The purpose of this paper is to provide an update to a review of the joint working literature in the field of health and social care for adults, with particular emphasis given to the experiences of users and carers.
The aims of the literature review remained largely the same as those of the original, they were to identify: models of joint working, evidence of effectiveness and cost-effectiveness and the factors promoting or hindering the models. However, to reflect the growing interest in the experiences of users and carers a fourth aim was added to map these experiences. Given their prominence in terms of policy debates about integration, the review focused on jointly organised services for older people and people with mental health problems in the UK only.
The review demonstrates tentative signs that some initiatives designed to join-up or integrate services can deliver outcomes desired by government. Importantly some studies that report the experiences of users of services and carers suggest that they perceive benefits from efforts to join-up or integrate services. However it is our contention that the evidence is less than compelling and does not justify the faith invested in the strategy by current or previous governments.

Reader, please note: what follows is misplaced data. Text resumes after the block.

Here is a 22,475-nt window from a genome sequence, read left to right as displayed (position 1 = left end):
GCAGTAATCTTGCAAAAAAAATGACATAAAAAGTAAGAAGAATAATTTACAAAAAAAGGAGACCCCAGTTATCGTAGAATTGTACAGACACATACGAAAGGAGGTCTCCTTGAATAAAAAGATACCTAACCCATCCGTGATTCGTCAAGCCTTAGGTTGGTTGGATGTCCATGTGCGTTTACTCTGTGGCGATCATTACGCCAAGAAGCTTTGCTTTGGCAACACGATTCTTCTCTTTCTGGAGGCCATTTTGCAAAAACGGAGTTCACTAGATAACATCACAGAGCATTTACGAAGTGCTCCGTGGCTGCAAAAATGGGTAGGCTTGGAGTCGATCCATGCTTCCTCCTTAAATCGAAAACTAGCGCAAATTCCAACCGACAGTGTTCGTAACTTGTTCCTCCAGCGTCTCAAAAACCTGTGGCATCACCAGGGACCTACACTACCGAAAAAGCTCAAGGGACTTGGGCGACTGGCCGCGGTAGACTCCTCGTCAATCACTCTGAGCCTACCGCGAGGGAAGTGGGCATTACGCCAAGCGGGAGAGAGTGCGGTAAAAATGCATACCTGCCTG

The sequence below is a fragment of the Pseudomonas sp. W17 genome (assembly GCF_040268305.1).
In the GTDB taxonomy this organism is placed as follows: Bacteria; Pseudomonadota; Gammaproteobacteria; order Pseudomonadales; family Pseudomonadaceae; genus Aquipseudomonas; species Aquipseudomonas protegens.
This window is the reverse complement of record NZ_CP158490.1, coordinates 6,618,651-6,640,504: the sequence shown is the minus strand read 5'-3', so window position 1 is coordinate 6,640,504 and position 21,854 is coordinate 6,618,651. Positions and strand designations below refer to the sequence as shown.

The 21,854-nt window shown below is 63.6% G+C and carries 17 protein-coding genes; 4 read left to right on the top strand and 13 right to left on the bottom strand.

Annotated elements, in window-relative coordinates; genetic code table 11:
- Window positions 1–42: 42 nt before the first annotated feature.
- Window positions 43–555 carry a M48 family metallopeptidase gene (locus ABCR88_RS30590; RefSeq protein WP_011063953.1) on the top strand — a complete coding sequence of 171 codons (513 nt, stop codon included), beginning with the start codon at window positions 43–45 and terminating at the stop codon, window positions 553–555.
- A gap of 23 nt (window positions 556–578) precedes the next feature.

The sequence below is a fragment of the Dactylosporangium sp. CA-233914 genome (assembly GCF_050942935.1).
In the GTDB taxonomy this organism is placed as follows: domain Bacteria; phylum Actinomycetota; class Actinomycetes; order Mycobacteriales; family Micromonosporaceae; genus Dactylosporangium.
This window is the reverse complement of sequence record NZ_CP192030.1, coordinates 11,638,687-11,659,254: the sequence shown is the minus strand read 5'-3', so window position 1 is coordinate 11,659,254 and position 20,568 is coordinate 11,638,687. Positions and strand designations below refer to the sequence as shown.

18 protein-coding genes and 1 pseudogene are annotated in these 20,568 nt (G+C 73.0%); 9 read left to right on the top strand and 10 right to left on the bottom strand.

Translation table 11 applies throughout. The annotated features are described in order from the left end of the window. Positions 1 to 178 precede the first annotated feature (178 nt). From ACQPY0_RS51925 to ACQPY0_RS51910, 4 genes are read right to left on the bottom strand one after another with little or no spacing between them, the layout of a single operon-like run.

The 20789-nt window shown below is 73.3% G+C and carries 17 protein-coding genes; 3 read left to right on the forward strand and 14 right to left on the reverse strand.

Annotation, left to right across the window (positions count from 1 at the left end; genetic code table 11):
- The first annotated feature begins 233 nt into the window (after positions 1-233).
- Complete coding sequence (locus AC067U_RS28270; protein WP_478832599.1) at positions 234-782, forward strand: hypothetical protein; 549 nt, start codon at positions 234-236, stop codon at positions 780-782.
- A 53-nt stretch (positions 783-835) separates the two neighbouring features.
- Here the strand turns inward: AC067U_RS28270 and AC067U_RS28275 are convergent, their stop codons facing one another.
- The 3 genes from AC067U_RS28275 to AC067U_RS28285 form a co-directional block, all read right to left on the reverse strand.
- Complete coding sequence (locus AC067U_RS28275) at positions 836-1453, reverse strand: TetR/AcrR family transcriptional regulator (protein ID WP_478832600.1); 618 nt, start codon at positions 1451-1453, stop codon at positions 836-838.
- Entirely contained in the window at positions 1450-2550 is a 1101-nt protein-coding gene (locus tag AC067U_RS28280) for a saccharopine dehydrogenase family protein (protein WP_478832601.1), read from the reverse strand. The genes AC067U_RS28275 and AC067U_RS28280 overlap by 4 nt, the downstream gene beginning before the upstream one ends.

The study updates our knowledge of the impact of joint working in the field of health and social care for adults. Importantly the paper highlights what is known about the experiences of users and carers of joint/integrated services.
Cameron, A., Bostock, L. and Lart, R. (2014), "Service user and carers perspectives of joint and integrated working between health and social care", Journal of Integrated Care, Vol. 22 No. 2, pp. 62-70. https://doi.org/10.1108/JICA-10-2013-0042Download as .RIS
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